CDC encourages schools to open for in-person learning

The Centers for Disease Control and Prevention (CDC) is encouraging schools to open for in-person learning this fall, and said that fully vaccinated students and teachers do not need to wear masks indoors.

Updated CDC guidance eases recommendations for kindergarten through 12th grade, and comes as coronavirus vaccines have become widely available for anyone over the age of 12.

"Students benefit from in-person learning, and safely returning to in-person instruction in the fall 2021 is a priority," the CDC said.

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The CDC noted that while COVID-19 outbreaks have occurred in school settings, multiple studies have shown that school transmission rates are typically lower than — or similar to — community transmission levels when multiple prevention strategies are in place.

The agency is not recommending that vaccines be required for all eligible students and teachers, and it is also not recommending how administrators can distinguish between who has been vaccinated and who has not.

The CDC said that even unvaccinated students and staff don't need to wear masks outside during gym or recess, but are encouraged to do so in crowded outdoor settings if they are not vaccinated and levels of virus transmission are high.

Administrators could also recommend universal mask requirements if there is high local transmission, if the students are too young to be vaccinated, or if it's too difficult to monitor or enforce mask policies or vaccinations across students and staff.

The updated guidance emphasizes vaccination, but also prevention and screening strategies such as testing, ventilation and correct mask use for anyone who is unvaccinated. The CDC is also recommending that schools continue to space children and their desks 3 feet apart.  

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But the agency emphasized that those recommendations should not be used as barriers for opening up full time for in-person schooling.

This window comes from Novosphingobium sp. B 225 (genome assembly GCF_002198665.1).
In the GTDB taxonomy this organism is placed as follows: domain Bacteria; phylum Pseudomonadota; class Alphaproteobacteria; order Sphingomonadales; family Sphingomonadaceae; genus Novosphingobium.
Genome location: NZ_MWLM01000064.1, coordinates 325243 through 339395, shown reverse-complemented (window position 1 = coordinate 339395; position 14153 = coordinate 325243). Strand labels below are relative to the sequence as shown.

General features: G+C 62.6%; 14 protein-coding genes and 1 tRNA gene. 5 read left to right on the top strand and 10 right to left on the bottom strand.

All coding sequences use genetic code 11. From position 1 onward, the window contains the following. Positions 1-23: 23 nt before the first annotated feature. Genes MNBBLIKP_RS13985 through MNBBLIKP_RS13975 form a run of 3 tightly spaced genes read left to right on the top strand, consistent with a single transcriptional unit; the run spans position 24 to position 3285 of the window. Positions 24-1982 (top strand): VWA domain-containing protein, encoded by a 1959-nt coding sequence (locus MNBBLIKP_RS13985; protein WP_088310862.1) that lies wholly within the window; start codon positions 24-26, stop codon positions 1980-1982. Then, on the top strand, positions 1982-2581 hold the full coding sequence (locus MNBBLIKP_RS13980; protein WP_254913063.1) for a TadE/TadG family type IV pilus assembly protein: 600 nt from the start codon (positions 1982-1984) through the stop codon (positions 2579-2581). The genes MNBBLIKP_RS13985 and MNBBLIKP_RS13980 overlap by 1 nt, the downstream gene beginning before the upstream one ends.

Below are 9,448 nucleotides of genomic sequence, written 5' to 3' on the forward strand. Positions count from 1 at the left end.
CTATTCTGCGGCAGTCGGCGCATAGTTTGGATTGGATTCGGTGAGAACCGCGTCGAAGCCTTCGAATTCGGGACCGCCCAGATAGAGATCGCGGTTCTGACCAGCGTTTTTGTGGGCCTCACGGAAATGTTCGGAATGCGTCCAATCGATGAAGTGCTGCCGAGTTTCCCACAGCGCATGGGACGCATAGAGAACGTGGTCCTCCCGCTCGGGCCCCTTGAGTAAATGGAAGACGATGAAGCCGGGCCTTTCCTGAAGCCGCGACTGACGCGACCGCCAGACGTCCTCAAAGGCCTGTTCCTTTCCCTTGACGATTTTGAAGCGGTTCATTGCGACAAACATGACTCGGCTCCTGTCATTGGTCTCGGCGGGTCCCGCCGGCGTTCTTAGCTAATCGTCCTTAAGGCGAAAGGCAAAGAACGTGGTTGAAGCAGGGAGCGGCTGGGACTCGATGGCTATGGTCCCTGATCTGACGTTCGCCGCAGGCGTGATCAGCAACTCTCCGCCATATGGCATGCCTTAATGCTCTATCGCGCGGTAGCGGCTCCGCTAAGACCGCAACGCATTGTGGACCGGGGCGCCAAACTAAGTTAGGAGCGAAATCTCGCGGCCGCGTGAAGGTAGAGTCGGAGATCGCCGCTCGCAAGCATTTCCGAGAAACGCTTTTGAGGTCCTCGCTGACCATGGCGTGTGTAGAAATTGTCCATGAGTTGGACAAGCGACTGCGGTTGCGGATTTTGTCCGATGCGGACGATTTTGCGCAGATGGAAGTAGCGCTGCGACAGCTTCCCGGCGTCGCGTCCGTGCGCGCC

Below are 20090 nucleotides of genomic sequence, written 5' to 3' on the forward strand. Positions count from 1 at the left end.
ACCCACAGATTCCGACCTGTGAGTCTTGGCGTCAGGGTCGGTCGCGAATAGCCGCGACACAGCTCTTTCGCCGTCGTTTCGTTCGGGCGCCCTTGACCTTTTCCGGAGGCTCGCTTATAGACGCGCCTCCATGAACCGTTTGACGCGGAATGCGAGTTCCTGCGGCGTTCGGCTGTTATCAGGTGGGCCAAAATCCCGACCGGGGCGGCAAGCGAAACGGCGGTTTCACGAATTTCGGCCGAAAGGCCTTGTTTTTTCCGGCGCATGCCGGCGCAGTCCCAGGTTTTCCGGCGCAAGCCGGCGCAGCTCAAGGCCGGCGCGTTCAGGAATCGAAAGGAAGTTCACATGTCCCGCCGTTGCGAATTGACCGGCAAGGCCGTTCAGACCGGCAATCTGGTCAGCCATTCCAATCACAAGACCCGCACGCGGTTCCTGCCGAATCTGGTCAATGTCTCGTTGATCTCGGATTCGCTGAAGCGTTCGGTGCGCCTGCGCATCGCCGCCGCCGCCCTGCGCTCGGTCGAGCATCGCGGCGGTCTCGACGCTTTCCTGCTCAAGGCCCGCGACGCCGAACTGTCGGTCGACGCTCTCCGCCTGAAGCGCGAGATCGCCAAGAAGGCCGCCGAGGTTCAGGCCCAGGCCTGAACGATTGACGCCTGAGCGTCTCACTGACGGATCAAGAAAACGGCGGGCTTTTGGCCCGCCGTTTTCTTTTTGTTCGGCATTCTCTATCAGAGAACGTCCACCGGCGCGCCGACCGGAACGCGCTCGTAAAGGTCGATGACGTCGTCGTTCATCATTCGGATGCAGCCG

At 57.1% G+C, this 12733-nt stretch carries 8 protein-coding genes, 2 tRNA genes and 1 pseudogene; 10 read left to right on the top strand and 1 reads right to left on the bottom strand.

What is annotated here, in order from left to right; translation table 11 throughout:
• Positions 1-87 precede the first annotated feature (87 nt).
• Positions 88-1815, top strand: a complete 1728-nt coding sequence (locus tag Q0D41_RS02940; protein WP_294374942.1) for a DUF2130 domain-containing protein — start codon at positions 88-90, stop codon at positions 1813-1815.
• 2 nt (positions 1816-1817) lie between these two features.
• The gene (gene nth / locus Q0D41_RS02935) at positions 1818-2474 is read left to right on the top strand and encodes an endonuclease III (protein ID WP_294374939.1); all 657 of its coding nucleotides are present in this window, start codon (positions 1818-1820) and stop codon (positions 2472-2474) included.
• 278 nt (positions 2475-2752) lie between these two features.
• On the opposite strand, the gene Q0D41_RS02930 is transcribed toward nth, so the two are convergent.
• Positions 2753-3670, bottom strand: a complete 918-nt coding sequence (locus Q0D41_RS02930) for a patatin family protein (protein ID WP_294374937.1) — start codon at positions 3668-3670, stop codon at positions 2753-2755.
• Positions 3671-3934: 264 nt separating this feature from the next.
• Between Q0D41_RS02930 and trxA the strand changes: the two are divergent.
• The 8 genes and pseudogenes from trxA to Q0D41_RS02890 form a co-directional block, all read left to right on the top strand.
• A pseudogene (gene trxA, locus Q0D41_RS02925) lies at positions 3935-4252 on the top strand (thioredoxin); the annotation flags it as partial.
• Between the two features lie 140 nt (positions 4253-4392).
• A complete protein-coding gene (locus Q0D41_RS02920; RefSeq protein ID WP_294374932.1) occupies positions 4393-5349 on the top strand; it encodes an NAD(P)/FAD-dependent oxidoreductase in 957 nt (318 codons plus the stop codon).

When it is not possible to maintain a physical distance of at least 3 feet, the CDC recommended layering multiple other prevention strategies.

"Because of the importance of in-person learning, schools where not everyone is fully vaccinated should implement physical distancing to the extent possible ... but should not exclude students from in-person learning to keep a minimum distance requirement," it said.

The guidance comes as school districts across the country have largely made their own policies for the next school year, consistent with local rules. Many districts have lifted mask requirements completely, and in some parts of the country the school year begins in just a few weeks.

The CDC's updates come as about two-thirds of the county have been partially vaccinated, but there remain large sections of the nation with low vaccination rates, and children under 12 years old are not yet eligible.

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Experts and health officials warn unvaccinated areas are extremely susceptible to outbreaks from the highly contagious delta variant.

“CDC will continue to monitor variants to see if they have any impact on prevention strategies and how COVID-19 vaccines work in real-world conditions and will update guidance accordingly,” the agency said in the guidance. 

Education Secretary Miguel CardonaMiguel CardonaBiden celebrates anniversary of Americans with Disabilities Act Biden's Education Department must choose accountability or a 'Marbury v. Madison' moment Biden administration cancels .6M in student loan debt for fraud victims MORE in a statement said his agency's top priority is getting children safely into classrooms and school buildings

"Over the last year-and-a-half, a lot has been learned about COVID-19, as well as the prevention and mitigation strategies that are proving effective in our fight against the virus like masking and distancing," Cardona said.
 
With funding from the American Rescue Plan, "schools have access to unprecedented resources to implement health and safety measures to best accommodate students for full-time in-person learning, and to address our students’ social, emotional, and academic needs," he added.